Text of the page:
The controversial national cybersecurity bill known as CISPA was passed by the House of Representatives on Thursday night, a full day ahead of when the vote was expected and despite the fact that it had received enormous criticism from Web user rights advocacy groups and the White House itself, which threatened to veto the bill a day earlier.
The full vote in favor of CISPA, which stands for the Cyber Intelligence Sharing and Protection Act, was 248-168 along bipartisan lines.
“It was a great show of bipartisan support,” a House staffer who worked drafting the bill told TPM in a phone interview.
The cybersecurity bill, introduced by sponsors Rep. Mike Rogers (R-MI) and C.A. “Dutch” Ruppersberger (D-MD) in November 2011, is designed to allow intelligence agencies such as the NSA or the CIA to share information on national cybersecurity threats with private companies such as Facebook, and vice versa.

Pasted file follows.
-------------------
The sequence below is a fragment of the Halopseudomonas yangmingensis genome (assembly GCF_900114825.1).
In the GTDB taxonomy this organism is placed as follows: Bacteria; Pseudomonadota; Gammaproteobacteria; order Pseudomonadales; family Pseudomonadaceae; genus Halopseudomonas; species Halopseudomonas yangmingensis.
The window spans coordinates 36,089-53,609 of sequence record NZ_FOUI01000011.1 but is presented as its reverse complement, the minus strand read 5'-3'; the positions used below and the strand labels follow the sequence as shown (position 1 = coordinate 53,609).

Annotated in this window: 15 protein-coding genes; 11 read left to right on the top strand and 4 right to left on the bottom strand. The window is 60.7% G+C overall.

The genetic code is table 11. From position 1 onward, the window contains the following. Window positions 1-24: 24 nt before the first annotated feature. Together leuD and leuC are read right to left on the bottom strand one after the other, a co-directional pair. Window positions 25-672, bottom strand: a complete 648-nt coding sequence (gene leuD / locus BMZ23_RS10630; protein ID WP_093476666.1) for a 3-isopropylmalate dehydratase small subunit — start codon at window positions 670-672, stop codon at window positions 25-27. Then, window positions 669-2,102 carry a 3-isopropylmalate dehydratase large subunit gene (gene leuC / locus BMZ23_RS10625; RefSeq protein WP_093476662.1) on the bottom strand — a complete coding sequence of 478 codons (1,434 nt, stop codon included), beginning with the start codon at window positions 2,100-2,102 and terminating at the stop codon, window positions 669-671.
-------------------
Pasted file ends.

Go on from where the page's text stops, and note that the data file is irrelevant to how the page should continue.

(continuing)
The legislation had been heavily criticized by the Obama Administration and advocacy groups including the American Civil Liberties Union for lacking adequate protection for Web user information and legal recourse of user information was shared. Read More